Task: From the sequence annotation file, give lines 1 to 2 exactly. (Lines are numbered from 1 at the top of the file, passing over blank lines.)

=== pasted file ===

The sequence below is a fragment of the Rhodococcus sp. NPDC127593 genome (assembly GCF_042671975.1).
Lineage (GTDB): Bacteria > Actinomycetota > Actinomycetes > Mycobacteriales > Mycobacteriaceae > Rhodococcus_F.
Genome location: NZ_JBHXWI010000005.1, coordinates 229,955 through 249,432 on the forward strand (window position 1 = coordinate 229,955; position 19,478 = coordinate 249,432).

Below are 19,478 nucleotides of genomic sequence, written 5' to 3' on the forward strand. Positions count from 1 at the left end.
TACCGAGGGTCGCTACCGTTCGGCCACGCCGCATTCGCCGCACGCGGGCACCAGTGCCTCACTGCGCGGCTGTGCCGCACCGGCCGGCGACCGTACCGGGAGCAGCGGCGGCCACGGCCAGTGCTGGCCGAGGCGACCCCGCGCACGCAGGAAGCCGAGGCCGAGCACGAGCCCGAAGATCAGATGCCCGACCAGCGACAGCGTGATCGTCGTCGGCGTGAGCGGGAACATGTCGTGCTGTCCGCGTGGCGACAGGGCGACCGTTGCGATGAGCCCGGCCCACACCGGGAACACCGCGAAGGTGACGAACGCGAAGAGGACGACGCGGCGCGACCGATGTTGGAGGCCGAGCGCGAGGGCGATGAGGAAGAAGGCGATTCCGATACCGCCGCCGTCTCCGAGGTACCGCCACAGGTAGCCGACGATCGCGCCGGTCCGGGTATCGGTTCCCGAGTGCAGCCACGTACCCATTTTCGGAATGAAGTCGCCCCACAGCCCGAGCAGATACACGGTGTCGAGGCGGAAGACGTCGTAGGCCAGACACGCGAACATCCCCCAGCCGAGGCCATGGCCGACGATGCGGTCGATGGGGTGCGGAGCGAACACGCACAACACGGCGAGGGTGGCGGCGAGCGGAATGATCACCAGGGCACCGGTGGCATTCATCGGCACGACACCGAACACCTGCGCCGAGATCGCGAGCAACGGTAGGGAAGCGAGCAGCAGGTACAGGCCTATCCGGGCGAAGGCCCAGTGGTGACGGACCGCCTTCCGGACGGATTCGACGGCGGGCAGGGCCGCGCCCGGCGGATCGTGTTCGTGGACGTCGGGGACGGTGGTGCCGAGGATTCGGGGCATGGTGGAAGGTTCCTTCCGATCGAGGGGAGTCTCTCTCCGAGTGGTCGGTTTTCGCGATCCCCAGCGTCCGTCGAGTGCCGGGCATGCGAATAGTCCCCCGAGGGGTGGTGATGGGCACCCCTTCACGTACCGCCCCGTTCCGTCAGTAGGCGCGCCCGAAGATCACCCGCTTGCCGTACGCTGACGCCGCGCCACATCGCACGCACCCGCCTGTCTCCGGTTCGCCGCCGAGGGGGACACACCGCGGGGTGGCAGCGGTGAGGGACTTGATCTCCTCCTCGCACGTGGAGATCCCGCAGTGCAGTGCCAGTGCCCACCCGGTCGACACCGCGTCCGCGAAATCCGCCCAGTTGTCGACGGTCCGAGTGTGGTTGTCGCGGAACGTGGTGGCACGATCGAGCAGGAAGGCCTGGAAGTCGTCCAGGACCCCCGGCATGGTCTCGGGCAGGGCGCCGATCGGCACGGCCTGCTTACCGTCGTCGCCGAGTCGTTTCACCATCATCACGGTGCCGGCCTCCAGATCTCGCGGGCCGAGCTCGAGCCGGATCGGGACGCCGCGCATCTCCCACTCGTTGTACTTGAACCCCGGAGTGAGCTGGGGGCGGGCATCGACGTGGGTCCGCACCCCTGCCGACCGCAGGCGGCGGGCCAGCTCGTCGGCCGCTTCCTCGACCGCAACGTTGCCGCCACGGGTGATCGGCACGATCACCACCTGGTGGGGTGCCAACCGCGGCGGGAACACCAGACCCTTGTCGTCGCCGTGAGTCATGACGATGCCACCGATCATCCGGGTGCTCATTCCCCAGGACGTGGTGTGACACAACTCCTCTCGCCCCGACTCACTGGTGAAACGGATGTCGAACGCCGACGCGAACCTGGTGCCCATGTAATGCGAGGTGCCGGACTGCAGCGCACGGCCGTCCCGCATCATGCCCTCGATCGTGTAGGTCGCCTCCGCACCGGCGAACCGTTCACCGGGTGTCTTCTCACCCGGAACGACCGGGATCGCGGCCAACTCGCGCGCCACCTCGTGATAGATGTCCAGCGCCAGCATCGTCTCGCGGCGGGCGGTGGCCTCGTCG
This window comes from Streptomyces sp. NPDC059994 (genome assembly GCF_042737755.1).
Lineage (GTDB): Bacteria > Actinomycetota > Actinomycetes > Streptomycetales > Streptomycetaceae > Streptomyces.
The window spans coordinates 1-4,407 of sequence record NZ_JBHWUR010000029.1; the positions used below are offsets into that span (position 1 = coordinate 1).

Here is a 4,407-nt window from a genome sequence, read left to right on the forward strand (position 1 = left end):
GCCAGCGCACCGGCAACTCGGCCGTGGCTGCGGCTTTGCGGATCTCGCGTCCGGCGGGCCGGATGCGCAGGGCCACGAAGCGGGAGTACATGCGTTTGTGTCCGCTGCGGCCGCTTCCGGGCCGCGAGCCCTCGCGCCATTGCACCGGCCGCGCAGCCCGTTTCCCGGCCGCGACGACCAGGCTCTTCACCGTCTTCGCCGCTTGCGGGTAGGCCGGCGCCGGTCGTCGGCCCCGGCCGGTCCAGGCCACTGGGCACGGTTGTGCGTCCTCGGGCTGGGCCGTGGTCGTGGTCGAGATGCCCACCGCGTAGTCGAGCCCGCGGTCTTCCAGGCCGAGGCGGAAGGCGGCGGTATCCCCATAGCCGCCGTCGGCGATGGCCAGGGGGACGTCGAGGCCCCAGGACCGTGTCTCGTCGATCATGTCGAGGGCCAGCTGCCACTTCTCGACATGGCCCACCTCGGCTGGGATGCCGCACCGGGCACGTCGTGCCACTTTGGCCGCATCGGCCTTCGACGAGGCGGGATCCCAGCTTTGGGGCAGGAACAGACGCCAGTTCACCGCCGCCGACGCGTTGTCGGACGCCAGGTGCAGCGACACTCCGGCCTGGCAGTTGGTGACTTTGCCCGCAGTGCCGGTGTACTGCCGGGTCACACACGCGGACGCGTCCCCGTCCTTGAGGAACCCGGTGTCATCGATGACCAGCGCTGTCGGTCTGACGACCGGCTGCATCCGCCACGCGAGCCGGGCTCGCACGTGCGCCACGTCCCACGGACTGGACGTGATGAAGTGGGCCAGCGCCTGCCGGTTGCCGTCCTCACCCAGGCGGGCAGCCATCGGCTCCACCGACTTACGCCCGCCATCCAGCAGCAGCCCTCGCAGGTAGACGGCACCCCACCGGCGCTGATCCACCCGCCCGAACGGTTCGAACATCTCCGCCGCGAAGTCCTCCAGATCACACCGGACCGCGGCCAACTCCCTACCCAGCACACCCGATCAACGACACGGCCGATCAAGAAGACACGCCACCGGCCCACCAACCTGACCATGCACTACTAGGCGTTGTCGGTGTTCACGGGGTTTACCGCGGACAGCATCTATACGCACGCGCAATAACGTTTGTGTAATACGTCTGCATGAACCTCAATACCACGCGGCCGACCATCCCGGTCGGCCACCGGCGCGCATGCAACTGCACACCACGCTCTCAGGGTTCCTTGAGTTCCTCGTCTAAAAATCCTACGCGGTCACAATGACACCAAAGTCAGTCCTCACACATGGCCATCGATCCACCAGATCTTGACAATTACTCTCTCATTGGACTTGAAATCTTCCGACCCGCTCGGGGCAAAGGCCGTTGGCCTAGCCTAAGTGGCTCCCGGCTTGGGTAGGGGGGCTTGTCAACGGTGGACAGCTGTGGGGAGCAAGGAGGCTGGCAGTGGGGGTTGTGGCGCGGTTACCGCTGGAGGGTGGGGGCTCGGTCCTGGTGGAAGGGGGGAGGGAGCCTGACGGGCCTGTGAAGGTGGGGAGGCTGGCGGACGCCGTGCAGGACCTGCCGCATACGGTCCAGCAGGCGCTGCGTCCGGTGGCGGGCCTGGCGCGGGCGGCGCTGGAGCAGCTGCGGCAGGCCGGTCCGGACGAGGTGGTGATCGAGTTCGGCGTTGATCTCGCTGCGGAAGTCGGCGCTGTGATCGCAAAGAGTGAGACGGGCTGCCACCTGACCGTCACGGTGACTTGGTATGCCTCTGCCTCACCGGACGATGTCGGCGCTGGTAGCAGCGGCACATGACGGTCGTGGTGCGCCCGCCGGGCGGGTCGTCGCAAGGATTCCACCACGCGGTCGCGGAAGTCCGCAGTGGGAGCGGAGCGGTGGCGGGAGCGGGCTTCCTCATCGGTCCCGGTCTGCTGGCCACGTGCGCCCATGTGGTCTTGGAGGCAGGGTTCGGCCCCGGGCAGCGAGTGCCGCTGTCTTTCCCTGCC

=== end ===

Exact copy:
The sequence below is a fragment of the Rhodococcus sp. NPDC127593 genome (assembly GCF_042671975.1).
Lineage (GTDB): Bacteria > Actinomycetota > Actinomycetes > Mycobacteriales > Mycobacteriaceae > Rhodococcus_F.